A look back
Researched by Dr. Bill Stewart
Eighty years ago-in 1918-the Great War (later known as World War I)-the "war to end all wars"-was in its last horrific year. These events suggest some of the War's consequences.
May 1-Private Charner L. Harp, one of Morgan County's finest young men, is now fighting for his country somewhere on a French battlefield. (Private Harp later died in combat.)
May 2-Many Morgan County selectmen (draftees) are currently training for service in France at either Camp Pike or Camp Dodge. About 20 men are called up each week.
May 3-There is currently strong sentiment for coming up with another name for the Bismarck Hotel in Decatur. Since America is at war with Germany there is an understandable anathema toward practically everything Germanic.
May 4-Fred B. Hammond and Sebe A. Moore, both Hartselle young men, will undergo training at the field artillery central officers' military school at Camp Taylor, Ky. Upon successful completion of the program of instruction they will be commissioned as second lieutenants.
May 5-There is still a big backlog of cases on the docket of the Circuit Court of Morgan County. One thing that has caused the congestion of the docket is that court has been continued for some time on account of the entire Morgan County bar having been engaged in aiding the government in selective draft work.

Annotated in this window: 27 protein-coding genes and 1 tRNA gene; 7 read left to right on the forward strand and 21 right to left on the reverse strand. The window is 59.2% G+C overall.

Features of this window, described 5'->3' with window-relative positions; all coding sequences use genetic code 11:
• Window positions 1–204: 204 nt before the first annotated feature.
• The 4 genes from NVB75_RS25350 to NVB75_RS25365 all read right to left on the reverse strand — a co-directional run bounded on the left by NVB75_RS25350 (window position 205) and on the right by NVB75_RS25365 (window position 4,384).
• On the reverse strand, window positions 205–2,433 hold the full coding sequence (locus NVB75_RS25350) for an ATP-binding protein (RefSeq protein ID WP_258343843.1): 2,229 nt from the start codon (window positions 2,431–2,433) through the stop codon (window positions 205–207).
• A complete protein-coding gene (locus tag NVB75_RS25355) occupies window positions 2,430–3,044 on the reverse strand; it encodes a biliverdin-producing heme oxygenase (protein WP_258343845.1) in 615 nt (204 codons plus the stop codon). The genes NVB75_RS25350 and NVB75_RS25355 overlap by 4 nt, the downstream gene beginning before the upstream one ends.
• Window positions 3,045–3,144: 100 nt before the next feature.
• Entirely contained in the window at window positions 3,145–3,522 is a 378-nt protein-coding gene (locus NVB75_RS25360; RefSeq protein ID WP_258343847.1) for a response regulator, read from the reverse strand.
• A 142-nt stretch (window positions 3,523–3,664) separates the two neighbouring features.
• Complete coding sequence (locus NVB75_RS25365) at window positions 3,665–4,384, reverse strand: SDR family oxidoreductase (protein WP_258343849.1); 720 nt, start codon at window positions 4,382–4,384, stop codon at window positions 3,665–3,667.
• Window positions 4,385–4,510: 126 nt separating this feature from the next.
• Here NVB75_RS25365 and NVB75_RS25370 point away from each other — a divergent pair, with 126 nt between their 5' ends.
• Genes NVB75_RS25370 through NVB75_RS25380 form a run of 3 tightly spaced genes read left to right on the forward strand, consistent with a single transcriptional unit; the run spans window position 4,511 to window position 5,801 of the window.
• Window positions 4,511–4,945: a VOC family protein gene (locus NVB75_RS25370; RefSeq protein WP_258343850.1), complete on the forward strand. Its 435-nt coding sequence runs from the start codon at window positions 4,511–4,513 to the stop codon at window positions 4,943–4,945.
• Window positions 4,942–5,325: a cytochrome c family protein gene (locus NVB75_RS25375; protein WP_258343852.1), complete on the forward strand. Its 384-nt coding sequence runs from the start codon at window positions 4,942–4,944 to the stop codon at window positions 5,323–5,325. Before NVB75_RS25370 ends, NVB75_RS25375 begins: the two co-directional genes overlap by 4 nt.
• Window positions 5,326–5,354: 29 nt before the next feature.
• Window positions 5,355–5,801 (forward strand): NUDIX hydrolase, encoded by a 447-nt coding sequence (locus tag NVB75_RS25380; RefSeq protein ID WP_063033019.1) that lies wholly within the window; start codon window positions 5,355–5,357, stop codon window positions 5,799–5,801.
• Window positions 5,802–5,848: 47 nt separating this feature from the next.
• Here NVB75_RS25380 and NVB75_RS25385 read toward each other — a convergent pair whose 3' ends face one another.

May 6-As many local school children as possible have now been vaccinated for small pox. Biological agents could be used by the enemy to cause massive sickness and death among all American population groups, not merely the fighting forces.
May 7-Two of the songs heard most frequently at the present time on local Victrolas are "Keep the Home Fires Burning" and "When the Boys Come Home." Sheet music sales of these and other patriotic songs also continue to be very high.
May 7-Nearly two dozen young men who worship at Hartselle's First Methodist Church are presently either in military training camps or actually fighting on the battlefields of France, helping to win human liberty for the world.